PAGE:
However, it's her acting that makes her the PERFECT lead for Pride & Prejudice. The witty and cleverly charming prose of Jane Austen falls so trippingly from Knightley's tongue that the entire performance is positively enchanting. What's more, this is the tale of a smart and strong girl attempting to maintain her dignity and class in the face of daunting circumstances to say the least. Knightley balances that knowing half-smile we see so often on her with a breaking sorrow, especially when her family or "birth" are insulted. A lesser actress might not have been able to fully encapsulate the richness of Elizabeth Bennet, but Knightley does. And let's face it... being angelically beautiful is hardly a detriment, especially when it comes to the complexities of Lizzie.

Further, MacFadyen's portrayal of the handsome, rich, yet socially inept to the point of rudeness "Mr. Darcy" more than won my sympathy. The many soils his own nest a few times, and that's tragic, but when he pops the uncommonly surprising news that he is in love with Elizabeth against all surface evidence, the social ineptitude is balanced only by the longing of the heart that shows in his face. From this point on he shows his passion amid his propriety, as if he's separated from his true love by an invisible wall. MacFadyen pulls this off amazingly. We never get the blithering romance-deprived Britiot that we see in so many of these snobby aristocratic stories (well, we sort of do in Collins, but, hey! Ah? Hey!). No, the Darcy we get here is not only well-acted, this dude is proper, classy and paced. I mean, I can't really picture him on The A*Team, but I like him, I like him.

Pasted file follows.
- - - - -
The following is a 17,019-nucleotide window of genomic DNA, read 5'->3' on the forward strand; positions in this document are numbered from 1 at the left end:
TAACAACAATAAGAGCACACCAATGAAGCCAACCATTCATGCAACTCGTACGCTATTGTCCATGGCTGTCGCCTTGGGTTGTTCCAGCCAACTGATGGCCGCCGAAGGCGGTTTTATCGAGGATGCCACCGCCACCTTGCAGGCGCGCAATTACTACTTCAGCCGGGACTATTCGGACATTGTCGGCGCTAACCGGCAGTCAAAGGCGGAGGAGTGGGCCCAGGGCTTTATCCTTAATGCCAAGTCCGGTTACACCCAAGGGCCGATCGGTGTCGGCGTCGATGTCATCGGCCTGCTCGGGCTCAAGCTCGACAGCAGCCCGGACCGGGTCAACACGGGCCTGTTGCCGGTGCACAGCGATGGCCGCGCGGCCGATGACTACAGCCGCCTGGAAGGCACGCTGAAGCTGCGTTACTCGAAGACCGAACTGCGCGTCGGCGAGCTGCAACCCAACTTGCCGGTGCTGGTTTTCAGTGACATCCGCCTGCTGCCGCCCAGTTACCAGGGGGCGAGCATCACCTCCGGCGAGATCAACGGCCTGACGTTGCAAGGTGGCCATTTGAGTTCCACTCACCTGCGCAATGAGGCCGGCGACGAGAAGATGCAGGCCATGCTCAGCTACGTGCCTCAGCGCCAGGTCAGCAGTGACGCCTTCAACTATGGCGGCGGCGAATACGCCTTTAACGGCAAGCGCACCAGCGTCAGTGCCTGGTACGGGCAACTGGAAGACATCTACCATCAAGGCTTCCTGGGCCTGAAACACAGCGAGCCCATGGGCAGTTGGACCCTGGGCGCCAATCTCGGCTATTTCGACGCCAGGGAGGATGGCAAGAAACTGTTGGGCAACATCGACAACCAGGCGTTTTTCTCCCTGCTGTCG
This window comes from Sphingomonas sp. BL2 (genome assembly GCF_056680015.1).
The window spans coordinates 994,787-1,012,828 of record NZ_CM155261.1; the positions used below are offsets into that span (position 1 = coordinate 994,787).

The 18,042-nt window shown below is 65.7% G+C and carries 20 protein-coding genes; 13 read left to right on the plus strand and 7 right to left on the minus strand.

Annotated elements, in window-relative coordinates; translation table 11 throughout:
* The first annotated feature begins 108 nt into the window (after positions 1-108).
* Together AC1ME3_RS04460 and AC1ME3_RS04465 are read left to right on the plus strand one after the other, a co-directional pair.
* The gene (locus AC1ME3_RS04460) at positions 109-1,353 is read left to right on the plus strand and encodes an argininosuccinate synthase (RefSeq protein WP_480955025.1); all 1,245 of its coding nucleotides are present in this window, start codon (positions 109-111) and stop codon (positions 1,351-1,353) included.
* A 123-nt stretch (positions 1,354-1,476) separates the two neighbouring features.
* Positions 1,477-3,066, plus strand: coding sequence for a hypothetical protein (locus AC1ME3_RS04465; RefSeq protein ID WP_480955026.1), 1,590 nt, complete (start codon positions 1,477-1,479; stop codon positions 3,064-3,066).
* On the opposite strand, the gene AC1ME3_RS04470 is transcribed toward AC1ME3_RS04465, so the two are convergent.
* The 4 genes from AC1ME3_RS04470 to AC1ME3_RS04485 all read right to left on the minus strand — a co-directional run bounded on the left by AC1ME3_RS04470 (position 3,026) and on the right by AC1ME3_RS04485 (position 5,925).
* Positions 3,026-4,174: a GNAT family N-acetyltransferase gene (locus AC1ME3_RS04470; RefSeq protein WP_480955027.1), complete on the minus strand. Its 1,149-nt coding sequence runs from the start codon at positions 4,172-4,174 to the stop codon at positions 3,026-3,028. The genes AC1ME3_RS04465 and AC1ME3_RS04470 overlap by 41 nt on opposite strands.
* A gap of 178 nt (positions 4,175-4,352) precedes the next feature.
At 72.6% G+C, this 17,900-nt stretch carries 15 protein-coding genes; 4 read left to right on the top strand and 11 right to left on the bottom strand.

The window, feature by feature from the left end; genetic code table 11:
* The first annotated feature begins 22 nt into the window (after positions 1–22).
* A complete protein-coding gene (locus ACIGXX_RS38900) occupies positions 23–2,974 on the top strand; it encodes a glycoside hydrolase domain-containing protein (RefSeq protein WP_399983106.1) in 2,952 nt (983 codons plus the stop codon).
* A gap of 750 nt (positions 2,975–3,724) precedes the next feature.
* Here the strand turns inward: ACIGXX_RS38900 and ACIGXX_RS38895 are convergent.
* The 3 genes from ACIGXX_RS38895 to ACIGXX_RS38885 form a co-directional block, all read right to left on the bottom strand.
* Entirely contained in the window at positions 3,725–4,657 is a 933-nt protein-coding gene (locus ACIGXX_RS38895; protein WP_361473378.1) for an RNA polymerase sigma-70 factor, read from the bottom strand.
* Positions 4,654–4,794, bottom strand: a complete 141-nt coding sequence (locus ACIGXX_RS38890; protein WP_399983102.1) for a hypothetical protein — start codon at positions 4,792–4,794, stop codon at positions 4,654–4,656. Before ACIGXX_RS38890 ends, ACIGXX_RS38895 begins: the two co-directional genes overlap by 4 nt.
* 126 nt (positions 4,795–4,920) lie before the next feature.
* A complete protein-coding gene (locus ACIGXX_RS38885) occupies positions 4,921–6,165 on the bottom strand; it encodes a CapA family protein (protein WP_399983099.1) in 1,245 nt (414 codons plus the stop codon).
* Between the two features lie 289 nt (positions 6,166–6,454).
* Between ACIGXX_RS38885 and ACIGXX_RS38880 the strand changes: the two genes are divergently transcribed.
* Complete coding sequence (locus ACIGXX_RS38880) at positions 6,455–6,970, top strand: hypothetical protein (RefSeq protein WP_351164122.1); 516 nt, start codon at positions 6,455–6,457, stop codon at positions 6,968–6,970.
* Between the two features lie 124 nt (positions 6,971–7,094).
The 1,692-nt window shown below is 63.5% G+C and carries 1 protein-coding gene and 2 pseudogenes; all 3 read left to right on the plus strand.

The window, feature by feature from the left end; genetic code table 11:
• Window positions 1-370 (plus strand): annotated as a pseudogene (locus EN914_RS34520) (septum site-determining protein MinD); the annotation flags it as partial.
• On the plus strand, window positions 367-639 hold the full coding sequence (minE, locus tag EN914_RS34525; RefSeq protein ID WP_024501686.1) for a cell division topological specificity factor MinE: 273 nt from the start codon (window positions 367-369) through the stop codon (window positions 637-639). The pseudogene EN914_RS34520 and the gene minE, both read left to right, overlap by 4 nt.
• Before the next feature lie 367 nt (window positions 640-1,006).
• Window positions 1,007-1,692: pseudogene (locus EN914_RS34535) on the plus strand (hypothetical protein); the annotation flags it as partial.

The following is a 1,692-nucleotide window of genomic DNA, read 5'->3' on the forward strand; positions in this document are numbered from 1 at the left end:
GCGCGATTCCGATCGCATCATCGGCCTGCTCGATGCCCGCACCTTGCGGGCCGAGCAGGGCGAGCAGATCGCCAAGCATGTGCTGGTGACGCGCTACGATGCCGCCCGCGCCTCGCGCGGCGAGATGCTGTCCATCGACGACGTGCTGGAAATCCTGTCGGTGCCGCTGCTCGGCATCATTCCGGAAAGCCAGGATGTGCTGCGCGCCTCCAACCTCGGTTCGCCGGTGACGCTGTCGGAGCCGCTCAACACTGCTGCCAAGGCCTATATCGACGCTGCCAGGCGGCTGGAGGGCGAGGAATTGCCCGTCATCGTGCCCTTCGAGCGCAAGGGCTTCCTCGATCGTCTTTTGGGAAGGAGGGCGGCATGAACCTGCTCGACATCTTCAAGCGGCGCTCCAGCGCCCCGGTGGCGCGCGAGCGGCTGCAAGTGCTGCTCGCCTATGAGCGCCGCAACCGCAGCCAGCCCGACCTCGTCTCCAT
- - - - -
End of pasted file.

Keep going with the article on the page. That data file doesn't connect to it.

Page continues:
Naturally many are all too familiar with this story and will be hard-pressed to find too much surprising in this, which is why we need great actors to pull it off. Those who might also be so familiar with this one that you want to nitpick it to death, Jane Austen's classic novel was adapted by Deborah Moggach, but revised by Emma Thompson who might know a thing or seventy about adapting Jane Austen, right, baby? Besides, even though it makes the fact that Kelly Reilly remains "decent" all the more tragic, Judi Dench is fantastically evil as Darcy's Anally Retentive Auntie, Lady Catherine de Bourg.

The occasional flaw (there is a little too much story to be told in 127 minutes) is easily outdone by the universally fantastic acting, a great script and the steady directing by Joe Wright (which I think is also my milkman's name). The nomination for Best Actress had nothing to do with Looks... Keira is incredible in this role. Four and One Half Stars out of Five for the excellent Pride & Prejudice... it's both Sensible and Sensitive. Huzzah! Now, if you'll excuse me, I need to get together a gift basket for my wife, complete with flowers, candy, her favorite wine cooler (ice cold), and this very DVD for us to watch together. Unfortunately, she's watching that "A*Team" episode of Family Guy right now, and like an Savings and Loan in the '80's she's just not interested. Man! I try, kids, I try. See you in the next reel. By m'self!

Textual Accuracy is always important!
But that one part where Charlotte Lucas (
Claudie Blakley)
Got abducted by Aliens and Mulder and Scully had to save her showed a certain
uncommon prescience on Austen's part, methinks.
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Pride & Prejudice (2005) I daresay reviewed by J.C. Mašek III who agrees that just about any scene in any movie could be made funny by the presence of a Chimpanzee.
Or a Chimpan a, b, c, d, e, f, g, h, i, j, k, l, m, n, o, p, q, r, s, t, u, v, w, x, or y!
He's also solely responsible for the reviews expressed on this site.